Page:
DOI QR코드

DOI QR Code

IRS-2 Partially Compensates for the Insulin Signal Defects in IRS-1-/- Mice Mediated by miR-33

  • Tang, Chen-Yi (Department of Endocrinology and Metabolism, National Clinical Research Center for Metabolic Diseases, The Second Xiangya Hospital, Central South University) ;
  • Man, Xiao-Fei (Department of Endocrinology and Metabolism, National Clinical Research Center for Metabolic Diseases, The Second Xiangya Hospital, Central South University) ;
  • Guo, Yue (Department of Endocrinology and Metabolism, National Clinical Research Center for Metabolic Diseases, The Second Xiangya Hospital, Central South University) ;
  • Tang, Hao-Neng (Department of Endocrinology and Metabolism, National Clinical Research Center for Metabolic Diseases, The Second Xiangya Hospital, Central South University) ;
  • Tang, Jun (Department of Endocrinology and Metabolism, National Clinical Research Center for Metabolic Diseases, The Second Xiangya Hospital, Central South University) ;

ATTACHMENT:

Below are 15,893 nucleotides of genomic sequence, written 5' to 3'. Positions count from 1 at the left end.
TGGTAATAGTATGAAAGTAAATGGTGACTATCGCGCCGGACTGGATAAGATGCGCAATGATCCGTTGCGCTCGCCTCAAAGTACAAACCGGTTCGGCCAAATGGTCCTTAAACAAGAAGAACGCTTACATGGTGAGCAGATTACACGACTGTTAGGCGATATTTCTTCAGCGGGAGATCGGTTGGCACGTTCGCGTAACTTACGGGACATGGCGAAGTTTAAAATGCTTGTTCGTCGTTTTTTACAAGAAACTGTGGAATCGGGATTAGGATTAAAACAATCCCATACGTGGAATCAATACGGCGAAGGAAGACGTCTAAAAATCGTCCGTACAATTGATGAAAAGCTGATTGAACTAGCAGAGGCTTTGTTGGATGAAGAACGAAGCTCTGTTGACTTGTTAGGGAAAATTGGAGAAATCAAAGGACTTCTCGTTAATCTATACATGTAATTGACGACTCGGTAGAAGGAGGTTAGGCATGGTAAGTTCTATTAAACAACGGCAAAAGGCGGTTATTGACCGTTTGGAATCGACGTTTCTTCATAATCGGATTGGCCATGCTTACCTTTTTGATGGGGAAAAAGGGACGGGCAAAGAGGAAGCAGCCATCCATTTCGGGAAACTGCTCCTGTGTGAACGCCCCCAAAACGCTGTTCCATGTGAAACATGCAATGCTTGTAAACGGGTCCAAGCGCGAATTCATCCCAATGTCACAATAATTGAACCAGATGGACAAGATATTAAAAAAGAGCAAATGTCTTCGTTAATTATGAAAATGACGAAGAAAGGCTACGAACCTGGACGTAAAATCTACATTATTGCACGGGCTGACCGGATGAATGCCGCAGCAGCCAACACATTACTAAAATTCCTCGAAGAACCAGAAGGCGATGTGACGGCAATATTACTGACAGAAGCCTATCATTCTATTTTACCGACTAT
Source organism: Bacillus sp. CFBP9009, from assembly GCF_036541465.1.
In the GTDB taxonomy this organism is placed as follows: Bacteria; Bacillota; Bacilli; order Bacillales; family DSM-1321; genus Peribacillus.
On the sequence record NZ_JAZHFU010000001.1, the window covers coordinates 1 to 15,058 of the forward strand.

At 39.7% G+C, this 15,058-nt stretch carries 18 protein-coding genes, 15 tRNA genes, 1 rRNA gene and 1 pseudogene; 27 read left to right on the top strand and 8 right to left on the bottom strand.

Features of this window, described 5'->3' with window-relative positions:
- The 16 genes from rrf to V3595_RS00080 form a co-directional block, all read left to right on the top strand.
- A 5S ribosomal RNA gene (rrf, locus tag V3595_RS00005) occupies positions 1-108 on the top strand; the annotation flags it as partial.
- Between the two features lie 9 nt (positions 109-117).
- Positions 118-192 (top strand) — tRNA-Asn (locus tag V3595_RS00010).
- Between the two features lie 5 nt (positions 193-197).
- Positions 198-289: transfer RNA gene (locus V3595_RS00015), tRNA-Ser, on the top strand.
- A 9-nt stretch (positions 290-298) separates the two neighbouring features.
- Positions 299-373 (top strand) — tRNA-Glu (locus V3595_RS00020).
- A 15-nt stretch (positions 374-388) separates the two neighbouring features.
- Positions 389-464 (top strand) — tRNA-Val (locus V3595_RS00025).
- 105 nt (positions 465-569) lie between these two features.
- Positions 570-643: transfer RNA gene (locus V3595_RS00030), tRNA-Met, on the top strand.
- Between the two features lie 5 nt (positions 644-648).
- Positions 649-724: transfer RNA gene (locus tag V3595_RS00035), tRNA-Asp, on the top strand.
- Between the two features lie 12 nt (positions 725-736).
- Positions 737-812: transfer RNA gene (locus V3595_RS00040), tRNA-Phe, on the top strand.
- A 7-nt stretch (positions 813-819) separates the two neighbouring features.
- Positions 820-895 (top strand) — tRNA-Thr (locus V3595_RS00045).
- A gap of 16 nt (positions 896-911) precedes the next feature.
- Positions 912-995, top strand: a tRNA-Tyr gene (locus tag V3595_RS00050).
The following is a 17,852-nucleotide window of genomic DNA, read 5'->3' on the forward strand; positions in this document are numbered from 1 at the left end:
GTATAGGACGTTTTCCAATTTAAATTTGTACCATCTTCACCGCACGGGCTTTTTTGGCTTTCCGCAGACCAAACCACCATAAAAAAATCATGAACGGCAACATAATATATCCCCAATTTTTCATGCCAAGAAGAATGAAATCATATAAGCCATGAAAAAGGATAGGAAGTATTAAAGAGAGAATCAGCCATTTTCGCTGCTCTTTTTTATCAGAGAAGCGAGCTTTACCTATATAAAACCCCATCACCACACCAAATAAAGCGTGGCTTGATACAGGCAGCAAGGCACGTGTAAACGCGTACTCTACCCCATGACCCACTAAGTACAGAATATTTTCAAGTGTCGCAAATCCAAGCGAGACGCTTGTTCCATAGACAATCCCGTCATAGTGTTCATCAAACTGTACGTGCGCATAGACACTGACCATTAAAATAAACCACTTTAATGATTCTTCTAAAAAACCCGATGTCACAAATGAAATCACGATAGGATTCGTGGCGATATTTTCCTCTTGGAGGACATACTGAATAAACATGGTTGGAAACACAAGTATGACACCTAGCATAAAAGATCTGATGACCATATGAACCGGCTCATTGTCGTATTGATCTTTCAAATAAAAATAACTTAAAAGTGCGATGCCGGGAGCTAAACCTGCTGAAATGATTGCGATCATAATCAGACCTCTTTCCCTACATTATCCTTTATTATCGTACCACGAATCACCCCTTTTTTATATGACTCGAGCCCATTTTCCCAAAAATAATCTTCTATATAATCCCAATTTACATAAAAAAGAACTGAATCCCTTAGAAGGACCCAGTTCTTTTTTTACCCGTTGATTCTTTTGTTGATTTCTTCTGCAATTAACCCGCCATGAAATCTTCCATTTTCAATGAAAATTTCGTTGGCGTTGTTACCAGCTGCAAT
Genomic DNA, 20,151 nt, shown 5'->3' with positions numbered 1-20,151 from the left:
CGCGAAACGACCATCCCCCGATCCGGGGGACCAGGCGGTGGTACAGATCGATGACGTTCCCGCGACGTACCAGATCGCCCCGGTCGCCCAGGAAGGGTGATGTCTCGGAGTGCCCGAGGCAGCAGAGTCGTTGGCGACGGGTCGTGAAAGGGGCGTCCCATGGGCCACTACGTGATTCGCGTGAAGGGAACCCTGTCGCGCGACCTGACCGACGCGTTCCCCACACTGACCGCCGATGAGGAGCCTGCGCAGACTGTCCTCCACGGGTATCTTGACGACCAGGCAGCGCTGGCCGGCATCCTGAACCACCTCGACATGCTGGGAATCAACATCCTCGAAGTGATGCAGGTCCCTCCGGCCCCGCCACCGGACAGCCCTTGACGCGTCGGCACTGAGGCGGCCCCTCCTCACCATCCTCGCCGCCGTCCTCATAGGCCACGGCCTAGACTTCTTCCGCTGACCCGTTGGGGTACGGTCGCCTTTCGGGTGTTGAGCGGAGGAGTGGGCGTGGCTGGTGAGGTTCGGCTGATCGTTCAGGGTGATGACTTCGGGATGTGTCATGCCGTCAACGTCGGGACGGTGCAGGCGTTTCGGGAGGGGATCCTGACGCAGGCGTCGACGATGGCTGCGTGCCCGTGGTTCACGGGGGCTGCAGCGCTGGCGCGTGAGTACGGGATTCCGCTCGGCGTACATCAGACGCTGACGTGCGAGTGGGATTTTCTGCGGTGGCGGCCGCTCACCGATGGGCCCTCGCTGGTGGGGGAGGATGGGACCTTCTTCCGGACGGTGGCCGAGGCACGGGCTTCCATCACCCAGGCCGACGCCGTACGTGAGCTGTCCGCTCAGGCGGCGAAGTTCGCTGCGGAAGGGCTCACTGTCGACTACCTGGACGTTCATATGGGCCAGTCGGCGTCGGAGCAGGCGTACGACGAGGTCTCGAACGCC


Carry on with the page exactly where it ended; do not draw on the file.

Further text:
• Zhou, Ci-La (Department of Endocrinology and Metabolism, National Clinical Research Center for Metabolic Diseases, The Second Xiangya Hospital, Central South University) ;
  • Tan, Shu-Wen (Department of Endocrinology and Metabolism, National Clinical Research Center for Metabolic Diseases, The Second Xiangya Hospital, Central South University) ;
  • Wang, Min (Department of Endocrinology, Xiangya Hospital, Central South University) ;
  • Zhou, Hou-De (Department of Endocrinology and Metabolism, National Clinical Research Center for Metabolic Diseases, The Second Xiangya Hospital, Central South University)
  • Received : 2016.09.19
  • Accepted : 2017.01.04
  • Published : 2017.02.28

Abstract